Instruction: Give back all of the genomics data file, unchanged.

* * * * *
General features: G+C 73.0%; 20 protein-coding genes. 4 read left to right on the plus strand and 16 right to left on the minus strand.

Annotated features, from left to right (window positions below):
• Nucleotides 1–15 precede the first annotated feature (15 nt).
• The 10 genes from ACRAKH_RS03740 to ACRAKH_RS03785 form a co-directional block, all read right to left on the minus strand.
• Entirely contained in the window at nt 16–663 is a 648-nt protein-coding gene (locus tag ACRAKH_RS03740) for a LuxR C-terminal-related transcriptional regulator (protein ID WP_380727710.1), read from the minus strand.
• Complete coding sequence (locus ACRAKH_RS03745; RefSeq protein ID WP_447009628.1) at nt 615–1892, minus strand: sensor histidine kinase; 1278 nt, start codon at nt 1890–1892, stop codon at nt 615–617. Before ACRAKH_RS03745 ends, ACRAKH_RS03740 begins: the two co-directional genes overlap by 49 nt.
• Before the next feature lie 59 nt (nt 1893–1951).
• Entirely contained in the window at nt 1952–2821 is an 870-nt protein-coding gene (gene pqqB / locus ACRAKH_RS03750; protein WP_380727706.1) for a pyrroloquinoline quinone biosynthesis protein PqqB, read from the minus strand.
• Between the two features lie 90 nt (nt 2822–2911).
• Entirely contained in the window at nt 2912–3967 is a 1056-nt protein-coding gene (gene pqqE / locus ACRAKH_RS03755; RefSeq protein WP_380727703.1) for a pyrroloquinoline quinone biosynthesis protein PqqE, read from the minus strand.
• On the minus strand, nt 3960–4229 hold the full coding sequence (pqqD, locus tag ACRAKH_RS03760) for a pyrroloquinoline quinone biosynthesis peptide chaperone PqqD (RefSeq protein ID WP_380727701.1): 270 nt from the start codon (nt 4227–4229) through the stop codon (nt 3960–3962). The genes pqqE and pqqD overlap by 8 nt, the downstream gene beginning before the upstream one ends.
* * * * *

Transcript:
General features: G+C 73.0%; 20 protein-coding genes. 4 read left to right on the plus strand and 16 right to left on the minus strand.

Annotated features, from left to right (window positions below):
• Nucleotides 1–15 precede the first annotated feature (15 nt).
• The 10 genes from ACRAKH_RS03740 to ACRAKH_RS03785 form a co-directional block, all read right to left on the minus strand.
• Entirely contained in the window at nt 16–663 is a 648-nt protein-coding gene (locus tag ACRAKH_RS03740) for a LuxR C-terminal-related transcriptional regulator (protein ID WP_380727710.1), read from the minus strand.
• Complete coding sequence (locus ACRAKH_RS03745; RefSeq protein ID WP_447009628.1) at nt 615–1892, minus strand: sensor histidine kinase; 1278 nt, start codon at nt 1890–1892, stop codon at nt 615–617. Before ACRAKH_RS03745 ends, ACRAKH_RS03740 begins: the two co-directional genes overlap by 49 nt.
• Before the next feature lie 59 nt (nt 1893–1951).
• Entirely contained in the window at nt 1952–2821 is an 870-nt protein-coding gene (gene pqqB / locus ACRAKH_RS03750; protein WP_380727706.1) for a pyrroloquinoline quinone biosynthesis protein PqqB, read from the minus strand.
• Between the two features lie 90 nt (nt 2822–2911).
• Entirely contained in the window at nt 2912–3967 is a 1056-nt protein-coding gene (gene pqqE / locus ACRAKH_RS03755; RefSeq protein WP_380727703.1) for a pyrroloquinoline quinone biosynthesis protein PqqE, read from the minus strand.
• On the minus strand, nt 3960–4229 hold the full coding sequence (pqqD, locus tag ACRAKH_RS03760) for a pyrroloquinoline quinone biosynthesis peptide chaperone PqqD (RefSeq protein ID WP_380727701.1): 270 nt from the start codon (nt 4227–4229) through the stop codon (nt 3960–3962). The genes pqqE and pqqD overlap by 8 nt, the downstream gene beginning before the upstream one ends.